Professor, School of Medicine; Brain & Cognitive Sciences; Clinical Psychology
office: Lindegren 210A
phone: (618) 453-1855
Lisabeth DiLalla (Ph.D., 1987, Developmental Psychology, University of Virginia) completed a post-doctoral fellowship in behavior genetics at the Institute for Behavioral Genetics at the University of Colorado. Since then she has been at SIU, currently as a Professor in the School of Medicine. Her research on preschoolers has focused on aggressive and cooperative peer behaviors, behavioral adjustment to school, and play and imagination. Other research interests include delinquency and cognitive development. Dr. DiLalla focuses on twins in her research to better understand the contributions of genes and environment to the behaviors she studies. She also teaches child development and behavior genetics to undergraduate, graduate, and medical students. Dr. DiLalla is a Fellow of the Association for Psychological Science (APS) and a Charter Fellow of the Midwestern Psychology Association (MPA).
Ph.D., University of Virginia
behavioral genetics; social cognition
PSYC 419: Behavioral Genetics
PSYC 489: Seminar - Selected Topics
PSYC 529: Advanced Applied Multivariate Statistics
PSYC 552: Social Development
DiLalla, L.F., McCrary, M., & Diaz, E. (2017). A review of endophenotypes in schizophrenia and autism: The next phase for understanding genetic etiologies. American Journal of Medical Genetics Part C Seminars in Medical Genetics. 1–8. https://doi.org/10.1002/ajmg.c.31566.
DiLalla, L.F., & DiLalla, D.L. (2017). “Pass on the word”: Reflections on a life and career. Clinical Psychological Science, 5, 422-423. Invited as part of a special issue entitled “In Memoriam: Irving I. Gottesman.”
Damiano, R.F., DiLalla, L.F., Lucchetti, G., & Dorsey, J.K. (2017). Empathy in medical students is moderated by wellness and spirituality. Teaching and Learning in Medicine, 2, 188-195.
Bersted, K., & DiLalla, L.F. (2016). The influence of DRD4 genotype and perinatal environment on preschoolers’ negative emotionality. Journal of Applied Developmental Psychology, 42, 71-79. doi: 10.1016/j.appdev.2015.12.001
Ramsey, J.L., DiLalla, L.F., & McCrary, M.K. (2016). Cyber victimization and depressive symptoms in sexual minority college students. Journal of School Violence, 15(4), 483-502. doi: 10.1080/15388220.2015.1100116
DiLalla, L.F., Bersted, K., & John, S.G. (2015). Evidence of reactive gene-environment correlation in preschoolers’ prosocial play with unfamiliar peers. Developmental Psychology, 51(10), 1464-1475.
Mullineaux, P.Y., & DiLalla, L.F. (2015). Genetic influences on peer and family relationships across adolescent development: Introduction to the special issue. Journal of Youth and Adolescence, 44(7), 1347-1359. doi: 10.1007/s10964-015-0306-0
DiLalla, L.F., Bersted, K., & John, S.G. (2015). Peer victimization and DRD4 influence problem behaviors in young children. Journal of Youth and Adolescence, 44(8), 1478-1493. DOI: 10.1007/s10964-015-0282-4
DiLalla, L.F., & Bersted, K. (2015). Biosocial foundations of externalizing behaviors. In M. Delisi & M. Vaughn (Eds.), Handbook of Biosocial Criminology, Routledge.
DiLalla, L.F., Mullineaux, P.Y., & DiLalla, D.L. (2015). Mendelian versus molecular genetics. In R. Cautin & S. Lilienfeld (Eds.), The Encyclopedia of Clinical Psychology, Wiley-Blackwell.
DiLalla, L.F. (2015). Undergraduate mentoring. In D.S. Dunn (Ed.), The OxfordHandbook on Undergraduate Education, Oxford Press. doi: 10.1093/oxfordhb/9780199933815.013.72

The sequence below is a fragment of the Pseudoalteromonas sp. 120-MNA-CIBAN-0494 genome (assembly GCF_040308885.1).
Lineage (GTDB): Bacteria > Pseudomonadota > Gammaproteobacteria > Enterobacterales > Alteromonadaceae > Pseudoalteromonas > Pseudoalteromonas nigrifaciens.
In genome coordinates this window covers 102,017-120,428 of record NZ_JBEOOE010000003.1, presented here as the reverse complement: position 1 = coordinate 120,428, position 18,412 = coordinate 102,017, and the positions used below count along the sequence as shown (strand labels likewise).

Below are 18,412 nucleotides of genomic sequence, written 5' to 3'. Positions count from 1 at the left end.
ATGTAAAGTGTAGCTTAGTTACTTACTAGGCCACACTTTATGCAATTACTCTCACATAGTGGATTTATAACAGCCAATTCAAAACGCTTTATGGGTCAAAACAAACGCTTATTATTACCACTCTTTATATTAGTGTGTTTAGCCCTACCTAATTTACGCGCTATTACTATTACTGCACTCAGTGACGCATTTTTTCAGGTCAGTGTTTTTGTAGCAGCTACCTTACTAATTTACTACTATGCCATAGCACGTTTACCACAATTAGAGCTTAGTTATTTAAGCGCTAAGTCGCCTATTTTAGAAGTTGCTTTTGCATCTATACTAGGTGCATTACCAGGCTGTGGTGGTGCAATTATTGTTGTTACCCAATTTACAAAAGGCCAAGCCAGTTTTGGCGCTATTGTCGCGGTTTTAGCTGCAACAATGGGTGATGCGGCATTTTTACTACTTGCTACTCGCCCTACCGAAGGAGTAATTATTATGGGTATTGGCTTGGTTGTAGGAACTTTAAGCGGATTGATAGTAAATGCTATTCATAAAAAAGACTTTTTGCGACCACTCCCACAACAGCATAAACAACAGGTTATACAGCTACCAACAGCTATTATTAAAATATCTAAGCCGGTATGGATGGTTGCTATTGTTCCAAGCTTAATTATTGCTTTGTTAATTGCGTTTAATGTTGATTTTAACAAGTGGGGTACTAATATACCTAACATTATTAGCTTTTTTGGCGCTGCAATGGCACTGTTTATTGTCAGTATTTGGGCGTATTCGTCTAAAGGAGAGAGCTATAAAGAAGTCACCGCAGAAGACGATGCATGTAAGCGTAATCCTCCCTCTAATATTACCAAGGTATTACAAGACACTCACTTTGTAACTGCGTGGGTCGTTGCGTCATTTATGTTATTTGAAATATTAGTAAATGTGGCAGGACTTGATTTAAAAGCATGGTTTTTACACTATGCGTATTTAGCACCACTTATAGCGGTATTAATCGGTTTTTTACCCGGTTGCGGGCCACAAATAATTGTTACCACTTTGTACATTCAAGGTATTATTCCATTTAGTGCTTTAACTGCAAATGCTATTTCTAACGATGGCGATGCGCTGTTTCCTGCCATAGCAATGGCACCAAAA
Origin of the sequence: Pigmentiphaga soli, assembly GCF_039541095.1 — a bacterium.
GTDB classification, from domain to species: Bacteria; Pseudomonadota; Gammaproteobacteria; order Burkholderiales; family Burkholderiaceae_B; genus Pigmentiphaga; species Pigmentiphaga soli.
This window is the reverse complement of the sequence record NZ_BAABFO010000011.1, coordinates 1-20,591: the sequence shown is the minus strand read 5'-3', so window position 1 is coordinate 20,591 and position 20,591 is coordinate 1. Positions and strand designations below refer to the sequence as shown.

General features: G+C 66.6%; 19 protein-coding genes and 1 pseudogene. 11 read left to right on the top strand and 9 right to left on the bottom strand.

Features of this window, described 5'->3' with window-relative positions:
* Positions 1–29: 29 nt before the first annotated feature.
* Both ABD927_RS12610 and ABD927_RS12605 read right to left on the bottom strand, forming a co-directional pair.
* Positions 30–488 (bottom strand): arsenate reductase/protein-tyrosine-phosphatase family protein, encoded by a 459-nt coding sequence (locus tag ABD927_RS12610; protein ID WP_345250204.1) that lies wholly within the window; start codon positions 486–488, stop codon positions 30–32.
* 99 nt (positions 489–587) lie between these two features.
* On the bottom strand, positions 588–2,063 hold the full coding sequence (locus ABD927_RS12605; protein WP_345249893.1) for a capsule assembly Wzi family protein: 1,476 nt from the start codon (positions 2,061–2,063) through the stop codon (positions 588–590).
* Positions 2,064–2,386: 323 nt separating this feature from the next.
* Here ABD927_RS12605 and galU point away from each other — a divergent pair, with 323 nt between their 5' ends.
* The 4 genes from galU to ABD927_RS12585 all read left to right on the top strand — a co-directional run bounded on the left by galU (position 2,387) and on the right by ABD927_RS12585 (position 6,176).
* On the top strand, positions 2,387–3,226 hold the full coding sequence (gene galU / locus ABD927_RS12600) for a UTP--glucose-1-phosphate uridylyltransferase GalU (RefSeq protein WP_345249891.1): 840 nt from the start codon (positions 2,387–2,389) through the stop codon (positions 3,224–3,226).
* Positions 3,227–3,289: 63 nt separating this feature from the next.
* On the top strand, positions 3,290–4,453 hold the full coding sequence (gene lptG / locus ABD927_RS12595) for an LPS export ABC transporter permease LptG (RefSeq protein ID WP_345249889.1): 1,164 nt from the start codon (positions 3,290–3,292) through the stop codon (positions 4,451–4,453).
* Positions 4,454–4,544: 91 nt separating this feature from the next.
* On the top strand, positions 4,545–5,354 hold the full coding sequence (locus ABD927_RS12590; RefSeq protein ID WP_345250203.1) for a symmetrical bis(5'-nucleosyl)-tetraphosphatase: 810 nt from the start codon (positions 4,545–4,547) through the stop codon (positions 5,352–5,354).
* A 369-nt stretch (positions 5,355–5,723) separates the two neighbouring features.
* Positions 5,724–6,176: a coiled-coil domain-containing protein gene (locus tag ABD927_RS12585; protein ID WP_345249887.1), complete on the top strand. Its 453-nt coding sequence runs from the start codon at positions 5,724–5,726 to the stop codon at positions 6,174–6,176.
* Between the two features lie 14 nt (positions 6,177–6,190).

Klaver, J.M., Palo, A., & DiLalla, L.F. (2014). Inaccuracy of perceived competence ratings is associated with problem behaviors in 5-year-old children. Journal of Genetic Psychology, 175(5), 363-381. doi:10.1080/00221325.2014.932269
DiLalla, L.F., & John, S.G. (2014). Genetic influences on victimization during preschool play with unfamiliar peers. Merrill-Palmer Quarterly, 60(2), 168-192.
DiLalla, L.F., Mullineaux, P.Y., & DiLalla, D.L. (2013). Mendelian versus molecular genetics. To be published in R. Cautin & S. Lilienfeld (Eds.), The Encyclopedia of Clinical Psychology, Wiley-Blackwell.
John, S.G., & DiLalla, L.F. (2013). Explaining differential reporting of victimization between parents and children: A consideration of social biases. Behavioral Sciences: Special Issue on Functional Perspectives on Emotion, Behavior, and Cognition, 3, 473-491. doi:10.3390/bs3030473
DiLalla, L.F., Gheyara, S., & Bersted, K. (2013). The Southern Illinois Twins and Siblings Study (SITSS): Description and update. Twin Research and Human Genetics, 16(1), 371-375.
Boeldt, D., Rhee, S.H., DiLalla, L.F., Corey, R., Mullineaux, P.Y., Schulz-Heik, J., Hewitt, J.K., & Young, S. (2012). The association between positive parenting and externalizing behavior. Infant and Child Development, 21, 85-106.
DiLalla, L. F., Mullineaux, P. Y., & Biebl, S. J. W. (2012). Social-emotional development through a behavior genetics lens: Infancy through preschool. In J. Benson (Ed.), Advances in Child Development and Behavior, Vol. 40.Elsevier Pub.
Biebl, S.J.W., DiLalla, L.F., Davis, E.K., Lynch, K.A., & Shinn, S.O. (2011). Longitudinal associations among peer victimization and physical and mental health problems.Journal of Pediatric Psychology, 36, 868-877. doi: 10.1093/jpepsy/jsr025
Mathias, J., Biebl, S.J.W., & DiLalla, L.F. (2011). Self‑esteem accuracy and externalizing problems in preschool‑aged boys. Journal of Genetic Psychology, 172(3), 1-8.
DiLalla, L. F. (2011). Behavioral genetics. Oxford Bibliographies Online: Psychology. doi: 10.1093/obo/9780199828340-0010
DiLalla, L. F. & Gheyara, S. (2011). The genetics of criminality and delinquency. In K. Beaver & A. Walsh (Eds.), The Ashgate research companion to biosocial theories of crime (pp. 71-92). Surrey, UK: Ashgate Publishing.
DiLalla, L. F. (Ed.) (2004). Behavior genetic principles: Perspectives in development, personality, and psychopathology. Washington, DC: APA Press.